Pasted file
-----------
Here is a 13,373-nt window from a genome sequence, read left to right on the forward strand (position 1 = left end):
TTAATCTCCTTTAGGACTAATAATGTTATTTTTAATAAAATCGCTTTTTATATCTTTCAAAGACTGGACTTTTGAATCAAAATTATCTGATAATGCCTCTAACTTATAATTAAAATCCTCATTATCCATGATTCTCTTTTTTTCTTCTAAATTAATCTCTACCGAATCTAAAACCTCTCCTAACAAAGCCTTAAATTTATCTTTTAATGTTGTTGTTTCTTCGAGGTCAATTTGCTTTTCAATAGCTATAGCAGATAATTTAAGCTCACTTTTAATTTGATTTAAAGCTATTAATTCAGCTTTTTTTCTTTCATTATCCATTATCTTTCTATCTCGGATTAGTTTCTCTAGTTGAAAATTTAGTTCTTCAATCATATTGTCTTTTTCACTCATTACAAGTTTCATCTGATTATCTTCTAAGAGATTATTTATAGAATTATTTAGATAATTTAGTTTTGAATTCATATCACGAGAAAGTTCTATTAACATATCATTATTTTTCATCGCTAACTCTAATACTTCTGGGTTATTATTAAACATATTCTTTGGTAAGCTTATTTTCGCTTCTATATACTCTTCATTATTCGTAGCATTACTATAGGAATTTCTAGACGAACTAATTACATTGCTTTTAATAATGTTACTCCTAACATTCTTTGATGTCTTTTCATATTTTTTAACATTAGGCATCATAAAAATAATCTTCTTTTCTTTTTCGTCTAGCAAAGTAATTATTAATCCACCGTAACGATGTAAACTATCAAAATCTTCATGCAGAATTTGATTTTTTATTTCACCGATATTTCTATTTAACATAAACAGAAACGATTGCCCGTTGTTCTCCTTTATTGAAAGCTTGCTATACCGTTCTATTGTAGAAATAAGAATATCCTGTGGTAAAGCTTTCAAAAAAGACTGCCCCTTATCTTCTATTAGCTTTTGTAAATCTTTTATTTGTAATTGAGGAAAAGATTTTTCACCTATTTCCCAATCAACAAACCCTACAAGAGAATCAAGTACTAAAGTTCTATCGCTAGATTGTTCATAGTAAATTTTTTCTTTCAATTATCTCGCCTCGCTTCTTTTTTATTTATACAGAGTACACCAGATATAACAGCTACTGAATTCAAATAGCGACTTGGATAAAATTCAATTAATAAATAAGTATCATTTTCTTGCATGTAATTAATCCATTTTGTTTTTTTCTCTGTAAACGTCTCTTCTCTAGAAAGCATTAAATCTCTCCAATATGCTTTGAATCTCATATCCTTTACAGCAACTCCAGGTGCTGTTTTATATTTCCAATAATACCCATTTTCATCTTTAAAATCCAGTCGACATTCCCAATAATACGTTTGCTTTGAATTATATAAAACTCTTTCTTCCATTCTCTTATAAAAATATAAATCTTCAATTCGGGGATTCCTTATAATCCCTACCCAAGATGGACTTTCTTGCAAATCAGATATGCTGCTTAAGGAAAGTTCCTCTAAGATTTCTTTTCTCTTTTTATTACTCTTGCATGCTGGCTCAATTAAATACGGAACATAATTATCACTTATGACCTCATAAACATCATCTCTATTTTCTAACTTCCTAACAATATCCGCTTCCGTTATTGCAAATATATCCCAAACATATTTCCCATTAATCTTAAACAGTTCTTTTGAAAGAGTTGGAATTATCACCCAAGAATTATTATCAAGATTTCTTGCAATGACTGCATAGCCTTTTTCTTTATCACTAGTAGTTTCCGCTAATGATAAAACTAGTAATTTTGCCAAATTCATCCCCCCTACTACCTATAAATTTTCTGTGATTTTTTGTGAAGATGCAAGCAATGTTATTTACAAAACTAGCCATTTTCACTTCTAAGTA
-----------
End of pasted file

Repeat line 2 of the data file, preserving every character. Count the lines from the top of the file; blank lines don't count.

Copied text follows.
TTAATCTCCTTTAGGACTAATAATGTTATTTTTAATAAAATCGCTTTTTATATCTTTCAAAGACTGGACTTTTGAATCAAAATTATCTGATAATGCCTCTAACTTATAATTAAAATCCTCATTATCCATGATTCTCTTTTTTTCTTCTAAATTAATCTCTACCGAATCTAAAACCTCTCCTAACAAAGCCTTAAATTTATCTTTTAATGTTGTTGTTTCTTCGAGGTCAATTTGCTTTTCAATAGCTATAGCAGATAATTTAAGCTCACTTTTAATTTGATTTAAAGCTATTAATTCAGCTTTTTTTCTTTCATTATCCATTATCTTTCTATCTCGGATTAGTTTCTCTAGTTGAAAATTTAGTTCTTCAATCATATTGTCTTTTTCACTCATTACAAGTTTCATCTGATTATCTTCTAAGAGATTATTTATAGAATTATTTAGATAATTTAGTTTTGAATTCATATCACGAGAAAGTTCTATTAACATATCATTATTTTTCATCGCTAACTCTAATACTTCTGGGTTATTATTAAACATATTCTTTGGTAAGCTTATTTTCGCTTCTATATACTCTTCATTATTCGTAGCATTACTATAGGAATTTCTAGACGAACTAATTACATTGCTTTTAATAATGTTACTCCTAACATTCTTTGATGTCTTTTCATATTTTTTAACATTAGGCATCATAAAAATAATCTTCTTTTCTTTTTCGTCTAGCAAAGTAATTATTAATCCACCGTAACGATGTAAACTATCAAAATCTTCATGCAGAATTTGATTTTTTATTTCACCGATATTTCTATTTAACATAAACAGAAACGATTGCCCGTTGTTCTCCTTTATTGAAAGCTTGCTATACCGTTCTATTGTAGAAATAAGAATATCCTGTGGTAAAGCTTTCAAAAAAGACTGCCCCTTATCTTCTATTAGCTTTTGTAAATCTTTTATTTGTAATTGAGGAAAAGATTTTTCACCTATTTCCCAATCAACAAACCCTACAAGAGAATCAAGTACTAAAGTTCTATCGCTAGATTGTTCATAGTAAATTTTTTCTTTCAATTATCTCGCCTCGCTTCTTTTTTATTTATACAGAGTACACCAGATATAACAGCTACTGAATTCAAATAGCGACTTGGATAAAATTCAATTAATAAATAAGTATCATTTTCTTGCATGTAATTAATCCATTTTGTTTTTTTCTCTGTAAACGTCTCTTCTCTAGAAAGCATTAAATCTCTCCAATATGCTTTGAATCTCATATCCTTTACAGCAACTCCAGGTGCTGTTTTATATTTCCAATAATACCCATTTTCATCTTTAAAATCCAGTCGACATTCCCAATAATACGTTTGCTTTGAATTATATAAAACTCTTTCTTCCATTCTCTTATAAAAATATAAATCTTCAATTCGGGGATTCCTTATAATCCCTACCCAAGATGGACTTTCTTGCAAATCAGATATGCTGCTTAAGGAAAGTTCCTCTAAGATTTCTTTTCTCTTTTTATTACTCTTGCATGCTGGCTCAATTAAATACGGAACATAATTATCACTTATGACCTCATAAACATCATCTCTATTTTCTAACTTCCTAACAATATCCGCTTCCGTTATTGCAAATATATCCCAAACATATTTCCCATTAATCTTAAACAGTTCTTTTGAAAGAGTTGGAATTATCACCCAAGAATTATTATCAAGATTTCTTGCAATGACTGCATAGCCTTTTTCTTTATCACTAGTAGTTTCCGCTAATGATAAAACTAGTAATTTTGCCAAATTCATCCCCCCTACTACCTATAAATTTTCTGTGATTTTTTGTGAAGATGCAAGCAATGTTATTTACAAAACTAGCCATTTTCACTTCTAAGTA